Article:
jimd, thanks for bringing that up. BP probably understates Speaker's defense by half--if you add another 100 runs saved, his cumulative WARP is virtually the same. As a tie-breaker, I think you have to go for Speaker, not because he's a 'nicer guy', but because he was probably less disruptive and probably a positive force in terms of bringing along players. Also, wasn't he a great player-manager?
   11. DavidFoss Posted: March 20, 2007 at 09:26 PM (#2314914)
We don't count player managing here (see Frank Chance).

I feel like a cranky curmudgeon taking the Cobb side in a Speaker thread. :-)

As much as there is no shame in finishing second to Ty Cobb, I will concur that Speaker is indeed an all-time great. He would have been a unanimous #1 most other years.
   12. TomH Posted: March 21, 2007 at 02:29 PM (#2315228)
posted this before, but it's (to me) very intriguing info:

Tris Speaker has some incredible home/road splits. Far larger than any 'park effect' adjsutments would sugest. And this occurred in both of hte parks he caled home for over 1000 games. Either the man was so smart he figured out how to adjsut his swing to two home parks, or they were similar enough that his natural swing worked for both, or the data Bill Deane gave me is hosed up (I doubt that one!), or some other reason. But here are Speakers career home/road numbers:

.AB ....R ....H ...2B .3B .HR BB HB AVG .OBP SLG OPS
5007 979 1827 469 115 59 713 48 .365 .449 .540 .989
5188 902 1687 322 108 58 668 54 .325 .408 .462 .870

The extra amount of doubles he hit at home amazes me. I've never seen any bio of Speaker that suggests why it might be so. But he did take far more advantage of his parks than most great players. Don't know if he could pul this off in some other pace and time; and this beocmes my tie-breaker to relegate him to "only" fourth among MLB's great CFers.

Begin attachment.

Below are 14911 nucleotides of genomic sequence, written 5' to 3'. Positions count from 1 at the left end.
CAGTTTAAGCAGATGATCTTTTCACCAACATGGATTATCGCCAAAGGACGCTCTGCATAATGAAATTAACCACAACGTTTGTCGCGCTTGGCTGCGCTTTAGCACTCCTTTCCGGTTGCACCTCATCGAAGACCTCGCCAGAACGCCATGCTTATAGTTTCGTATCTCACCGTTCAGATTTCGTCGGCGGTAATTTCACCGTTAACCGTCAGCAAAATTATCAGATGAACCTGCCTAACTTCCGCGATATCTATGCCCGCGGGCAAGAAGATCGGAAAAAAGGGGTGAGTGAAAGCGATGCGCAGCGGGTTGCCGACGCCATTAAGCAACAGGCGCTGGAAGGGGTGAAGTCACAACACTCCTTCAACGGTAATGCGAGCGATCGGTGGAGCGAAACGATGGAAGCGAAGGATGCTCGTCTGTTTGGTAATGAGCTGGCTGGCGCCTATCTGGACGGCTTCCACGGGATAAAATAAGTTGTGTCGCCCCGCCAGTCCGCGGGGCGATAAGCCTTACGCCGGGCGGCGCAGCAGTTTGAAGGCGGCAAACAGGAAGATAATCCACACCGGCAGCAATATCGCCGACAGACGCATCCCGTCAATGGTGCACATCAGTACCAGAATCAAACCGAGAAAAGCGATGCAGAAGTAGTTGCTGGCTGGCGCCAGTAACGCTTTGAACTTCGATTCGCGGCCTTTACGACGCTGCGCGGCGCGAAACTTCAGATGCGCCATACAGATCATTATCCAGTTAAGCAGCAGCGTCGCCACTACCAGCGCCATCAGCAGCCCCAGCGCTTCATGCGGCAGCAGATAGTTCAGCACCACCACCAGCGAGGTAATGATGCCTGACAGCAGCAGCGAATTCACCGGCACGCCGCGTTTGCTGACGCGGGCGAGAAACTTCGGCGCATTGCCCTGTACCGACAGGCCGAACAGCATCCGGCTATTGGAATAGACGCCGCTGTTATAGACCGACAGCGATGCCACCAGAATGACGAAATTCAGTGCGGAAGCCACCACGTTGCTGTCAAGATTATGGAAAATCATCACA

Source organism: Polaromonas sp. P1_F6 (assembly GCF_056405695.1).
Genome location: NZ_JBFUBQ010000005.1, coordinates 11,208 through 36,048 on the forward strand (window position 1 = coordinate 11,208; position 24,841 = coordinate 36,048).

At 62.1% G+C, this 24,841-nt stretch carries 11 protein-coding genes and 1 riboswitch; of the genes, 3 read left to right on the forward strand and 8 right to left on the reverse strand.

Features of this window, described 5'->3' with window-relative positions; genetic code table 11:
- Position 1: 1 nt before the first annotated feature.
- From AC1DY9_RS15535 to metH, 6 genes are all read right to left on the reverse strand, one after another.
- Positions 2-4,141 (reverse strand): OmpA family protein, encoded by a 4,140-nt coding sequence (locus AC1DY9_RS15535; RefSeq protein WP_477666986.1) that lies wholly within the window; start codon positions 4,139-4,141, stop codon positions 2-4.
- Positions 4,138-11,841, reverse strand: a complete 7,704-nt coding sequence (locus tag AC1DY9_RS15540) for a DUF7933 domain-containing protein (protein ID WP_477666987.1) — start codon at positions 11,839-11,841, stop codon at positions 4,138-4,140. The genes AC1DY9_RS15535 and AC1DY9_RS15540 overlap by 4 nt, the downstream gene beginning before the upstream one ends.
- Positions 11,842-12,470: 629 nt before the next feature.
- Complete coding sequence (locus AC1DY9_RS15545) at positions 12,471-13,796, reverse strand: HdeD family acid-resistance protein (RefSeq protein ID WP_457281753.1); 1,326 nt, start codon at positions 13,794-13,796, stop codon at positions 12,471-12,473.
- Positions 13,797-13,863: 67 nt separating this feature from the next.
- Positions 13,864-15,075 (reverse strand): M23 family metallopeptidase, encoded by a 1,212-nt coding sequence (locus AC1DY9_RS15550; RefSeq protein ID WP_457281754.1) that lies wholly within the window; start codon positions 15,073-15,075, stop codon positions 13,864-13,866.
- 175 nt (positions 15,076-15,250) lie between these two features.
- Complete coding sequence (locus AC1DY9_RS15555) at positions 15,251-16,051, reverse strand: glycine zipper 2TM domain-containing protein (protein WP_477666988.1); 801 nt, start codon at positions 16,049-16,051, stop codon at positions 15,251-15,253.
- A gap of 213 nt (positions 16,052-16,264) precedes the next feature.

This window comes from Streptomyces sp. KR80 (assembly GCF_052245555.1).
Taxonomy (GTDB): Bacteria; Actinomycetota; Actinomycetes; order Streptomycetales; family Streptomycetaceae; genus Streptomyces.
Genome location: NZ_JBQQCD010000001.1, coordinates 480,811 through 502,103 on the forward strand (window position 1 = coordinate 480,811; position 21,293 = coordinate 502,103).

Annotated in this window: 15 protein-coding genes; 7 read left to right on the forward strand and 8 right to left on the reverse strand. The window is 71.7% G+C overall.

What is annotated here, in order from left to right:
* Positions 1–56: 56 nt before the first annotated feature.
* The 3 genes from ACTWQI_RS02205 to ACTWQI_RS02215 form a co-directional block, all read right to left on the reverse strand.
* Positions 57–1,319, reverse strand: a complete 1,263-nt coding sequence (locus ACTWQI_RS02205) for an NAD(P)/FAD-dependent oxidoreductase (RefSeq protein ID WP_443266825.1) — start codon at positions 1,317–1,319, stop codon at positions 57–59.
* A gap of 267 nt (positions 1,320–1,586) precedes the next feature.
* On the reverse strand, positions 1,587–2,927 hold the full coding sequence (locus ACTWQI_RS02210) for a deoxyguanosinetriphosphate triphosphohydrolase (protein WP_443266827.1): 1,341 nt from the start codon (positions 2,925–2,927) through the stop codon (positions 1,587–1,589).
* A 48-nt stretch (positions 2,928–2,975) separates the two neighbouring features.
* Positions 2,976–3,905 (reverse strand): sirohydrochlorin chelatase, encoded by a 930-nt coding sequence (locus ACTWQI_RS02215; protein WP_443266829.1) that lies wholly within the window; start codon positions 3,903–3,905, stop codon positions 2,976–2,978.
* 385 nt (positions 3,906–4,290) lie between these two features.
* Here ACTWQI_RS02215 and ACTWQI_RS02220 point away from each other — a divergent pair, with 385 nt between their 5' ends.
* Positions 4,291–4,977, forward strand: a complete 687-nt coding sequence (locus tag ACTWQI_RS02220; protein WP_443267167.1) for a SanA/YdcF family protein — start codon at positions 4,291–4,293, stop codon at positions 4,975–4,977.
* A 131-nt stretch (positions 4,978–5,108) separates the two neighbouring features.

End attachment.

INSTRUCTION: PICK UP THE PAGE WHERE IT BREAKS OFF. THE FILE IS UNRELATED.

13. Mike Humphreys Posted: March 21, 2007 at 04:18 PM (#2315326)
"I cut my drives between the first baseman and the line and that is my favorite alley for my doubles." Don Jensen, "Tristram E. Speaker, Centerfielder, 1907-1915" 436 Deadball Stars of the American League (SABR 2007). Maybe there was a park effect down the line in both of his home parks. Part of me wants to credit him for his smarts; the other part says he couldn't be as effective overall in other parks, no matter how smart he was.
   14. DavidFoss Posted: March 22, 2007 at 02:01 PM (#2315789)
Is there any park in history where a line drive between the first baseman and the line is not a double? Have you ever heard of a player being able to surgically place line drives through such a narrow gap?

The Indians & Sox both regularly lead the league in doubles when Tris was with them. Fenway & League Park had huge centerfields (though I don't know how huge relative to other parks). This was 20-25 years before the funny ground rule that helped Earl Webb get 67 doubles in Fenway, no?

Plus, I haven't been a big fan of looking at home/road splits outside of the PF. Maybe Speaker didn't like to travel. I'm going to side with Tris on this one. There, I feel less curmudgeonly now. :-)
   15. Devin has a deep burning passion for fuzzy socks Posted: March 22, 2007 at 02:41 PM (#2315817)
Hmm, just went back to look at my 1934 Ballot - I had Cobb 1st, Speaker 4th, although I noted I might take him on my team first, as people were saying then. Other things I noticed were that I'm still using a couple of the same descriptive lines on my ballot (for Monroe and Leach, although I've added stuff), and I've PHoMed players 1-9, 11-15, 23, 28 and 33. (Jimmy Ryan's the poor bastard left behind at #10.)
   16. jingoist Posted: March 22, 2007 at 09:02 PM (#2316181)
Jimmy Ryan's the poor bastard left at some reasonably high numer of a lot of lon-time voters ballots.
Duffy, GVH and Ryan seemingly are doomed to be relegated to the HoVG.
Tris would be either #3 or #4 on my all-time CF team behind Mays, Cobb and tied/ahead of Mickey.